Lakeside Ceanothus [Ceanothus cyaneus Eastw.]

Lakeside Ceanothus [Ceanothus cyaneus Eastw.]

Listing CNPS List 1B R-E-D Code 3-2-2

State/Federal. Status -- /C2 RHAMNACEAE Apr.-Jun.

Global Rank G2 State Rank S2.2

Distribution: San Diego County; Baja California, Mexico

Habitat: Inland Mixed Chaparral, specifically in the region from Crest to the Lakeside foothills, includes the known habitat and range for the Lakeside Lilac. Hybrid shrubs seem to occur regularly in the latter area. Typically, this Ceanothus occurs in a dense, almost impenetrable chaparral with a mix of Chamise and other shrubs such as manzanita. This chaparral is taller growing and more mesic than other woody scrub areas in the region. At Crest the soil types are mapped as Acid Igneous rock land and Cieneba very rocky coarse sandy loam.

Known Sites: This large, showy shrub grows on slopes south of Interstate 8 near Chocolate Summit Road. It is common near Montana Serena Drive northwest of Crest, occurring over several hundred acres; this site and nearby outlying colonies (e.g., near Farrell Lane) may include a sizeable proportion of the total extant population for the species. Old herbarium specimens at the San Diego Natural History Museum include a regional cluster of sites at Oak Ridge Ranch on the east slope of El Cajon Mountain, as well as the southeast base and northeastern slope of this same mountain; also from a bluff between San Vicente Creek and the San Diego River, in the Barona Valley, on the Eckstein Ranch near Silverwood Wildlife Sanctuary, above the Philbrook Ranch in Lakeside, and 3 miles east of Poway on the road to Ramona. Several shrubs were observed on the ridgeline east of Mussey Grade near the gated entrance to San Vicente Reservoir. Old biological survey reports are from Section 33 along Wildcat Canyon Road near Lakeside, near Bullard Lane in Alpine, 0.25 mile northeast of the intersection of Wildcat Canyon Road and Muth Valley Road, south of Interstate 8 and adjacent to Flinn Springs Park, and near Mountain View Road northwest of the community of Harbison Canyon. Data Base reports are from the same region including El Cajon Mountain, along Cornelius Ranch Truck Trail northwest of Harbison Canyon, 0.75 mile west of Dehesa School, and on a north slope near the summit of Kimball Grade. Reports from Otay Mountain and McGinty Mountain are questionable. Shrubs of hybrid origin from east of San Vicente Reservoir have been examined which are closer to Ceanothus tomentosus with occasional black glands on the serrated leaf tips. An old report by McMinn from north of Pala mentions on the herbarium card the specimen's likely hybrid origin; intermediate towards Ceanothus leucodermis. A report by Raven 5 miles east of Torrey Pines may represent another hybrid occurrence.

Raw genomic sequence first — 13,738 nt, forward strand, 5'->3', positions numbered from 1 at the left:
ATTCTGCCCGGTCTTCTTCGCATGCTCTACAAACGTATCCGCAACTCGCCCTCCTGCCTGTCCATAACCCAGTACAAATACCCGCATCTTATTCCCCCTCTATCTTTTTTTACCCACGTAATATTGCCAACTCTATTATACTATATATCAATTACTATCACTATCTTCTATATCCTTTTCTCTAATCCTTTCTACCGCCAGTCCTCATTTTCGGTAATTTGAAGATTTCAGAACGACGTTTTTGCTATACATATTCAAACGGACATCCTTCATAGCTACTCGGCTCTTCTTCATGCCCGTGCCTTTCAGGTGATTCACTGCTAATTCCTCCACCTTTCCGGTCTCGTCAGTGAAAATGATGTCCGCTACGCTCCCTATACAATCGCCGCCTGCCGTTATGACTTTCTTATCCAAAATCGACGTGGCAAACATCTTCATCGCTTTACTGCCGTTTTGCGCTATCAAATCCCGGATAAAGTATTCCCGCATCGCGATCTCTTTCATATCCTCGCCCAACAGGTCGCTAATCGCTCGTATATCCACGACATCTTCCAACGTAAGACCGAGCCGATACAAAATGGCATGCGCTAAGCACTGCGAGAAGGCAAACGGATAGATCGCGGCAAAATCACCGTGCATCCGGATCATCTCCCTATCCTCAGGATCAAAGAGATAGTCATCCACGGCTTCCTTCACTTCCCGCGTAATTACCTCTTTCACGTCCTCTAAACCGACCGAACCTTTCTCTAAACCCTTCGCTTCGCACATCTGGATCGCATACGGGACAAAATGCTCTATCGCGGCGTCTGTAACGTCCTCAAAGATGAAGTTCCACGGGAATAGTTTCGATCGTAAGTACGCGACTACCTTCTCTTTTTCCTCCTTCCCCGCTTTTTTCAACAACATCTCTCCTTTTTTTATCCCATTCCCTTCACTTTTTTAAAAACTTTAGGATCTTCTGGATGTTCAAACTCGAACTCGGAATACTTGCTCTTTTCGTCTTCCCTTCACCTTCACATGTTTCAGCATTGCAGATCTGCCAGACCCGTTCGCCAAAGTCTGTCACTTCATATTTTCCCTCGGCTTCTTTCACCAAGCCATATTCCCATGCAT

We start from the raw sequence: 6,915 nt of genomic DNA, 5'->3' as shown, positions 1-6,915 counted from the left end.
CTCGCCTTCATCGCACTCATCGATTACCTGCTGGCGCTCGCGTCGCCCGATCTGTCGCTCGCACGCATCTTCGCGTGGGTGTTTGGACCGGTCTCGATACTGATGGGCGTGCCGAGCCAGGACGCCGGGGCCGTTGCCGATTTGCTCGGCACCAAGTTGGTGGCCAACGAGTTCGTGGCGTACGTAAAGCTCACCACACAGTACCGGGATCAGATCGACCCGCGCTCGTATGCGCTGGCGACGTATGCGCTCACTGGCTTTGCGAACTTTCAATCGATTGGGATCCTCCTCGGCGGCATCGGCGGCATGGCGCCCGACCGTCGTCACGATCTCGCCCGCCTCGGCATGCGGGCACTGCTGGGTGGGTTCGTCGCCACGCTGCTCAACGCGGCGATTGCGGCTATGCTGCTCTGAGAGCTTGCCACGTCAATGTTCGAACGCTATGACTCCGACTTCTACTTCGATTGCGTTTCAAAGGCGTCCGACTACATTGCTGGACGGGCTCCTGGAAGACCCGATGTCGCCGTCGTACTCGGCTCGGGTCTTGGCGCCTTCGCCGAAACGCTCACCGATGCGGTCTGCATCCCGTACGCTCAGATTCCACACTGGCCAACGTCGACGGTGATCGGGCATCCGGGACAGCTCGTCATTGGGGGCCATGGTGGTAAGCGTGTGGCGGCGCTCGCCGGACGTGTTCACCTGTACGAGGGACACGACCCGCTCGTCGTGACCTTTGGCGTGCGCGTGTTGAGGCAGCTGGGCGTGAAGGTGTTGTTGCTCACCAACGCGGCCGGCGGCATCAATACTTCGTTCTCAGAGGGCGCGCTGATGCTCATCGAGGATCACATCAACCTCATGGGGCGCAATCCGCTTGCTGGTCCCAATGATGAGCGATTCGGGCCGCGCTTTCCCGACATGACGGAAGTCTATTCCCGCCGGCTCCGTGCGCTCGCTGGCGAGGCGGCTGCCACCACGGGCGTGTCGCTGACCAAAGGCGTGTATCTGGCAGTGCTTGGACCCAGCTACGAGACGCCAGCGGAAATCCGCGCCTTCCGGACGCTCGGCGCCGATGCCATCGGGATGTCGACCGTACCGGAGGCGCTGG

One herbarium specimen at the San Diego Natural History Museum from Baja California was collected on the summit of a ridge 2 miles east of Cerro Coronel at 32 17' North. More material from this locale is needed to ascertain whether this represents more than a lone hybrid specimen.

Status: The primary population of Lakeside Ceanothus in the Crest region is relatively stable, but is becoming endangered owing to a number of encroaching residential projects. This distinct shrub should be considered for planting at regional county parks or other areas with suitable habitat near/within its historical range. Any reports from outside of the Crest or El Cajon Mountain region should be considered questionable due to possible intergeneric hybrids of other species which sometimes superficially resemble Ceanothus cyaneus. All substantial populations where this shrub is a dominant element should be protected. It is recommended that significant portions of smaller colonies or even, if possible, of habitat with scattered shrubs be placed into dedicated biological open space.

Copyright May 1994 Craig H. Reiser.

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